Must See – Every stimulant will drive you to the Coliseum, but the tagline for the tournament is: Respect the game. Respect the players. Respect the fans. Yes, the 16th is a party. Yes, most there aren’t really there for the golf. Guess what? There are 18 holes on a golf course. The hidden gem to the WM Phoenix Open is how easy it is to see good golf, great players and a gorgeous course, unimpeded, around the property. If you go, check out the front nine, and save the party for the Millennials.
Championship Pedigree – Since the redesign, ballstriking has been even more of a recipe for success at TPC Scottsdale. The top five last year all ranked inside the top seven in strokes gained tee to green. Hideki Matsuyama led the field in greens in regulation, with his two closest pursuers also in the top six. With pure greens and little weather resistance, the player who gives himself the most birdie opportunities is a good pick to win it.
Top Five –
Justin Thomas – Birdies and ballstriking. The only thing holding Thomas back may be whatever rust and complacency developed during a brief absence to soak in his Hawaiian winnings. He is fourth on Tour in strokes gained tee to green, and has openly said he plans to win more this year. Until he loses, he leads the list.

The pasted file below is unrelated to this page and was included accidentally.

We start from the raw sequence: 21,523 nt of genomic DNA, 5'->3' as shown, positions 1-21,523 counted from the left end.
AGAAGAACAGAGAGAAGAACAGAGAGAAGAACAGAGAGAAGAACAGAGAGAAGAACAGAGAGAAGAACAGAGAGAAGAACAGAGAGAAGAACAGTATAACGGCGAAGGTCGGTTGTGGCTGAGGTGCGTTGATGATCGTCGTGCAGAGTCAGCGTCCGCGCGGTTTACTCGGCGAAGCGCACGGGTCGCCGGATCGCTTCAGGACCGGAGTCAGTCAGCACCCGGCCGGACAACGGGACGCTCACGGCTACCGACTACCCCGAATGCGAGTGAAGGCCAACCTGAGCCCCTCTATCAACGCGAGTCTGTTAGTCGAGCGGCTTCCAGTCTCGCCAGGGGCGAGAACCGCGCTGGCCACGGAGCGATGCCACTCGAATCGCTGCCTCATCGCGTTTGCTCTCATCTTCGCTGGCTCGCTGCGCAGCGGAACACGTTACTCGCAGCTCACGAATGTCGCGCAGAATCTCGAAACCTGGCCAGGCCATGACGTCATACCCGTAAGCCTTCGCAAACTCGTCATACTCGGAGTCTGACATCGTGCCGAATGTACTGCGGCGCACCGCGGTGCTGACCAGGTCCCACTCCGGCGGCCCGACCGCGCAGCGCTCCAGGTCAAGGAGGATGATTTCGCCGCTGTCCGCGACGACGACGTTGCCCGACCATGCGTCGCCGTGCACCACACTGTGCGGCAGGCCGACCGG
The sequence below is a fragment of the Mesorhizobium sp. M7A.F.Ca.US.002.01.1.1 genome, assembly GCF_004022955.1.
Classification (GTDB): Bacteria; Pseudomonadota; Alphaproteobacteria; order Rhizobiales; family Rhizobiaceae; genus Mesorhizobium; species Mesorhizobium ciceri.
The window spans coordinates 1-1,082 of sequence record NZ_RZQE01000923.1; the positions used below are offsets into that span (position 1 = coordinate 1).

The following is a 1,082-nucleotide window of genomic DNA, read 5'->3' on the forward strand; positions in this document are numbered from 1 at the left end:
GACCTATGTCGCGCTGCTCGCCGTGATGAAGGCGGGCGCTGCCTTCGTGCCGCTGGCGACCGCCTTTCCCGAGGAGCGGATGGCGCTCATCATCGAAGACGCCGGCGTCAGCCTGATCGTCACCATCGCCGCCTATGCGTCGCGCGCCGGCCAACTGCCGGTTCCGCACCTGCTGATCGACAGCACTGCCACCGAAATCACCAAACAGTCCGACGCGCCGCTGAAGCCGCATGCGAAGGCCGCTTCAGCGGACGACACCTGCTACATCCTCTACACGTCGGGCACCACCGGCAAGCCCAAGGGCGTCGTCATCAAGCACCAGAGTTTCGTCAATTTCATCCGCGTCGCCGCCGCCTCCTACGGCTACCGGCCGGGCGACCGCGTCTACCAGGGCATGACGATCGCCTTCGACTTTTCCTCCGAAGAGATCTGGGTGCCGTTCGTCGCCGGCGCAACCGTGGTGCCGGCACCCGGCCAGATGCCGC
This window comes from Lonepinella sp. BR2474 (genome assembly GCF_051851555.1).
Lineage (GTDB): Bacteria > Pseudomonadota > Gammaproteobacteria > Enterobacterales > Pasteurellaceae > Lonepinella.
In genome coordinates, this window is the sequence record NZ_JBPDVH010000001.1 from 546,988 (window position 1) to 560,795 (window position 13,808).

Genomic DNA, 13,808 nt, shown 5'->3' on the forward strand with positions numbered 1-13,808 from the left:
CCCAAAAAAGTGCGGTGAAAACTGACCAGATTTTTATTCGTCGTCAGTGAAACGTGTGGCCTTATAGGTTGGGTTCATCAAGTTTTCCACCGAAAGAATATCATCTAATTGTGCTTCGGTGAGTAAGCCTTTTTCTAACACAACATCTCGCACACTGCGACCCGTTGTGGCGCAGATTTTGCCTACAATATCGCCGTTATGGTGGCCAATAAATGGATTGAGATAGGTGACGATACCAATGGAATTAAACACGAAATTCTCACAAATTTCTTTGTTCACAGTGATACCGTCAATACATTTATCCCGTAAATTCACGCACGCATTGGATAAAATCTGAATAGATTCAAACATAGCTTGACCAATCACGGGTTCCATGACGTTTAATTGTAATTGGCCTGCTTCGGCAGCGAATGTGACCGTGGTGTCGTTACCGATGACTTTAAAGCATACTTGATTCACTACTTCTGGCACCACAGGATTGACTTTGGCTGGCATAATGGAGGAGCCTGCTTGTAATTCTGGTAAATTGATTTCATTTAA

Jon Rahm – He threatened to win this golf tournament as an amateur two years ago while still at Arizona State. Phil Mickelson pulled that feat off while a Sun Devil and praised Rahm after his win last week as a player with no holes in his game. He is seventh in strokes gained tee to green, and fits the same bill as Thomas when it comes to riding a hot hand.
Hideki Matsuyama – His run of dominance came to an end with two finishes outside of the top 20 in his last two starts, but even fatigue can’t keep him from a good finish this week. The defending champ is built for this course. His career finishes at TPC Scottsdale: T4, T2, P1
Jordan Spieth – Only his second start in this event (T7 in 2015) but it sets up for his game brilliantly. While his good buddy was setting scoring records and winning tournaments, Spieth was quietly racking up top three finishes. Don’t think he doesn’t want people to remember him in this young gun conversation. He’s the alpha dog of that American pack.
Brendan Steele – The man who won the opening tournament of the season is just banking money and FedEx Cup points ever since. He’s 11th in greens in regulation this season, is showing growing confidence with the putter since the anchoring ban and has a stellar record in Scottsdale. He’s never missed the cut and had a top six run of three straight years from 2012-2014.
One-and-Done Fantasy Consideration (if you can only take a player once all season) – If not Steele (might try to cash in before the hot hand cools a little), a run on Harris English this week wouldn’t be a bad play. He’s been wildly inconsistent this season, but was in contention in San Diego and finished solo third at this event a year ago. It was the second top 10 of his career at this event, where he has never missed the cut.